Sunday, February 13, 2011
Painting in the style of Ted Harrison
There is a lot of Ted Harrison love at the school these days. Both Grades 2 and 3 are completing art projects based on his work.
Ted Harrison is a well known Canadian artist famous for his use of line and color in his landscape paintings around his beloved Yukon home.
This is an easy art project based on his work.
- watercolor paper or heavy weight sketch paper
- watercolor, tempera, or acrylic paints
- black paper
- reference photos (there are lots of images of Ted Harrison's work online)
- oil pastels or wax crayons
I like to tape off my paper and then draw in your line design.
You want to discuss the way Ted Harrison uses a strong line to show shape or contour of the landscape, how the line is just as important as the color.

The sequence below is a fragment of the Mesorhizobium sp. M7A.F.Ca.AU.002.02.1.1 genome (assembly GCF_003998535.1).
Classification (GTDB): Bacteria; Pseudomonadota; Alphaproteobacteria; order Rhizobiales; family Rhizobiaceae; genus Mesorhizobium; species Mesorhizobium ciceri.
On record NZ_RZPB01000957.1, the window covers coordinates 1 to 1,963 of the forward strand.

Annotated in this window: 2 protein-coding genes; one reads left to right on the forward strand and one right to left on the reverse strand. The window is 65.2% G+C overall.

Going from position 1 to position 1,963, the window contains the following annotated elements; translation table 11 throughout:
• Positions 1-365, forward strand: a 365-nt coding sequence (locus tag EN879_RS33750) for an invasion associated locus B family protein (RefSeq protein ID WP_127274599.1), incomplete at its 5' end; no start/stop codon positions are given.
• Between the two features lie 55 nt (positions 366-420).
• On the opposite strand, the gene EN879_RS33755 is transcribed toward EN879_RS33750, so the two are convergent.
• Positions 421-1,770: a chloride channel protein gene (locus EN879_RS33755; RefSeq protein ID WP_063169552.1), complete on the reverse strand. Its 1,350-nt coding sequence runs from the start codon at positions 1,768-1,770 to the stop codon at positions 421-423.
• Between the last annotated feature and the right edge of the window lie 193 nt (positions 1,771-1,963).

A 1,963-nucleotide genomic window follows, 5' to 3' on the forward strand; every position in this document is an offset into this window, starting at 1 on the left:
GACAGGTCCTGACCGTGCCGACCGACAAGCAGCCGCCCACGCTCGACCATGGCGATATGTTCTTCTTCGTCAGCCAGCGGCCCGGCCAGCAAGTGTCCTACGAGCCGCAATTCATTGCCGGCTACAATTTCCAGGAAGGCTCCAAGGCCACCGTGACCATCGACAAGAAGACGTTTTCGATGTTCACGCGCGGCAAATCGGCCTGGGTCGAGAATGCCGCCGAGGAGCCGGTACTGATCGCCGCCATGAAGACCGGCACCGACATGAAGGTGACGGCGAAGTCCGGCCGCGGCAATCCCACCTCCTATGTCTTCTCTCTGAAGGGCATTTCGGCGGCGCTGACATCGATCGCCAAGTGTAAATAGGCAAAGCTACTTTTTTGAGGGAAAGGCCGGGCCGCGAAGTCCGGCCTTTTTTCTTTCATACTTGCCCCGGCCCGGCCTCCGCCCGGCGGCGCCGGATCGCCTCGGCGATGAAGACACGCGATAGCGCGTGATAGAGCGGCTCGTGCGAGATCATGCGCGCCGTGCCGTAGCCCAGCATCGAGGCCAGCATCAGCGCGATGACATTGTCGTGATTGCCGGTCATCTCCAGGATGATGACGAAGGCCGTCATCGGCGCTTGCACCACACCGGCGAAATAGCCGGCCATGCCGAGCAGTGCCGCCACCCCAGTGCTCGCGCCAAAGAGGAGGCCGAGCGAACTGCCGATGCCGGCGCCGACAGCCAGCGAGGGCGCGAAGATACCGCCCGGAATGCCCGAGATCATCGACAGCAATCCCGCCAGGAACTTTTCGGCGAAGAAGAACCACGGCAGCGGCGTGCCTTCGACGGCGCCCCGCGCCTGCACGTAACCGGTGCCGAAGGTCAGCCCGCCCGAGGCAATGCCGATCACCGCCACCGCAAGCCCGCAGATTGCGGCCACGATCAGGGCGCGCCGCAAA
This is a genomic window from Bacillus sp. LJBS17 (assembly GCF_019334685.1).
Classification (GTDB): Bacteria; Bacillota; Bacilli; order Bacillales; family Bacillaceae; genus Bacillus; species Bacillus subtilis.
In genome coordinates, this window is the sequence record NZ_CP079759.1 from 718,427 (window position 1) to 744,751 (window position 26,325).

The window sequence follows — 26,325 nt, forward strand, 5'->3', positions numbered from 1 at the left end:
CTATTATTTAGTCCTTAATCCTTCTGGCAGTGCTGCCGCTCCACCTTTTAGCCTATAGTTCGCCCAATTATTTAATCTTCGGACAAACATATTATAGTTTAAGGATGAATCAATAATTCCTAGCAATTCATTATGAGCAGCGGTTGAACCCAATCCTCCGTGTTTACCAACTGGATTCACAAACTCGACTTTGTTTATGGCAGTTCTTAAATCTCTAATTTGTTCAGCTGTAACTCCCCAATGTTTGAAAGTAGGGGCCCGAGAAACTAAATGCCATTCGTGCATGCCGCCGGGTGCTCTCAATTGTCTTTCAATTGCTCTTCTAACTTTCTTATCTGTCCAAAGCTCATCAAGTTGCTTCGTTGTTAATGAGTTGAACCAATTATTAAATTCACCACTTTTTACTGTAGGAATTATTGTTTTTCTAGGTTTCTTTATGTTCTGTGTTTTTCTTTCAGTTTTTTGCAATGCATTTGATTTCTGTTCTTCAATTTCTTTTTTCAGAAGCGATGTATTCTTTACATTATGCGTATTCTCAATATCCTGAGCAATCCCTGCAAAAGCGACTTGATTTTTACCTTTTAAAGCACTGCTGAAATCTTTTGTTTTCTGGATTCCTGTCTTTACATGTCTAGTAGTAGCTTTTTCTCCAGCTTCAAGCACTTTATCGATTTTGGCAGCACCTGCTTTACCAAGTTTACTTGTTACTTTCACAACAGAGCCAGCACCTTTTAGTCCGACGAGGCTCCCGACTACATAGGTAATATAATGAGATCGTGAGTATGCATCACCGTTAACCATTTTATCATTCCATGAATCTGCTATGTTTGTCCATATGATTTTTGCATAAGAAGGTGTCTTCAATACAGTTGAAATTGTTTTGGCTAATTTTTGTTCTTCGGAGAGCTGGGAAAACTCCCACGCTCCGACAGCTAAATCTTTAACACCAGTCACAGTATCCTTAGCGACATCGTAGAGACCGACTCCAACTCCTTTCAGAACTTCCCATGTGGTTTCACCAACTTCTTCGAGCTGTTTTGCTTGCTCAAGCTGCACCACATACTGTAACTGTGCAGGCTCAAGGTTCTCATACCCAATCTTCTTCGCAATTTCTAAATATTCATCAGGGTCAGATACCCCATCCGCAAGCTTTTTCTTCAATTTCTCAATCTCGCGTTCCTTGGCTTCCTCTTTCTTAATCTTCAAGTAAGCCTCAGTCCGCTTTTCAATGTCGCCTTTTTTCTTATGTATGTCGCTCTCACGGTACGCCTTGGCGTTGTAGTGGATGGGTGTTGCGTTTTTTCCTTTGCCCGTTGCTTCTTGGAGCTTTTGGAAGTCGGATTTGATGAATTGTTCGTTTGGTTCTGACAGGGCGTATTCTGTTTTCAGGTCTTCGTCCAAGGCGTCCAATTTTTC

With younger kids you may want to use pastels or wax crayons and draw those heavy lines.
I'm using crayon here and they resist the paint allowing you to keep those heavy lines, oil pastels work even better.
Start painting. It's good to start with the lightest colors first and then work your way to the darkest.
Although the crayon or pastel resists the paint you still want the kids to stay within the lines if the can so you have those separate areas of deep color.
With older kids you can get them to conserve that white line. When painting with watercolors you'll want to leave some space between the colors any way so they don't mix together before drying.
Another option is to try the stained glass method.
I've mixed a couple of squirts of acrylic paint into a bottle of white school glue.
I then use this to mark my heavy lines, lie flat and let dry. (about 12 hrs.)
Once the glue is dry paint in your strong color. They glue helps to corral the paint in each area for easier painting.
Now you can add an Inukshuk if you wish. Cut out individual stones out of black paper.
Then glue down on top of your painting. Place a sheet of wax paper on top and rest a heavy book on top of that to help it dry flat.
The paintings also look great just on their own.
Here is some work by Grade 2. They used their twistables for this and it turned out terrific but I think they are ready to try the painting option.
Great work grade 2!